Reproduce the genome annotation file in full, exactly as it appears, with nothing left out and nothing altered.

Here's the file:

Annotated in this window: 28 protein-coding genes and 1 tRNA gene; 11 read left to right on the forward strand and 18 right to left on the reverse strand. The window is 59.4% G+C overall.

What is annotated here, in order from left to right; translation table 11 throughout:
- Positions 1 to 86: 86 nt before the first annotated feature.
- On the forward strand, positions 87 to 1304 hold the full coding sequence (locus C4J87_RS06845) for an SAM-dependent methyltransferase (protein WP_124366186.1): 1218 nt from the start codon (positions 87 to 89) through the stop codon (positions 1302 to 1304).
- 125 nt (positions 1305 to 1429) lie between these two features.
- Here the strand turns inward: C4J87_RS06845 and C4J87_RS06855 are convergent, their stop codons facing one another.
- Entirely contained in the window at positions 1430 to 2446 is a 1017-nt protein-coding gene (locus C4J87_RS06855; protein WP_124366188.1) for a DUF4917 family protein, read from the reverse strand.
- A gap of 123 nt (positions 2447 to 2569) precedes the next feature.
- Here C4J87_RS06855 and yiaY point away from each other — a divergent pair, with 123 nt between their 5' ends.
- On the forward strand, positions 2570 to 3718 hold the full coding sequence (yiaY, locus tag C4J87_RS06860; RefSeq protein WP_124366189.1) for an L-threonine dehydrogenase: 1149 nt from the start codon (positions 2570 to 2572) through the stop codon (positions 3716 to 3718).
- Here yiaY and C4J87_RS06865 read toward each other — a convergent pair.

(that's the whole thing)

Annotated in this window: 28 protein-coding genes and 1 tRNA gene; 11 read left to right on the forward strand and 18 right to left on the reverse strand. The window is 59.4% G+C overall.

What is annotated here, in order from left to right; translation table 11 throughout:
- Positions 1 to 86: 86 nt before the first annotated feature.
- On the forward strand, positions 87 to 1304 hold the full coding sequence (locus C4J87_RS06845) for an SAM-dependent methyltransferase (protein WP_124366186.1): 1218 nt from the start codon (positions 87 to 89) through the stop codon (positions 1302 to 1304).
- 125 nt (positions 1305 to 1429) lie between these two features.
- Here the strand turns inward: C4J87_RS06845 and C4J87_RS06855 are convergent, their stop codons facing one another.
- Entirely contained in the window at positions 1430 to 2446 is a 1017-nt protein-coding gene (locus C4J87_RS06855; protein WP_124366188.1) for a DUF4917 family protein, read from the reverse strand.
- A gap of 123 nt (positions 2447 to 2569) precedes the next feature.
- Here C4J87_RS06855 and yiaY point away from each other — a divergent pair, with 123 nt between their 5' ends.
- On the forward strand, positions 2570 to 3718 hold the full coding sequence (yiaY, locus tag C4J87_RS06860; RefSeq protein WP_124366189.1) for an L-threonine dehydrogenase: 1149 nt from the start codon (positions 2570 to 2572) through the stop codon (positions 3716 to 3718).
- Here yiaY and C4J87_RS06865 read toward each other — a convergent pair.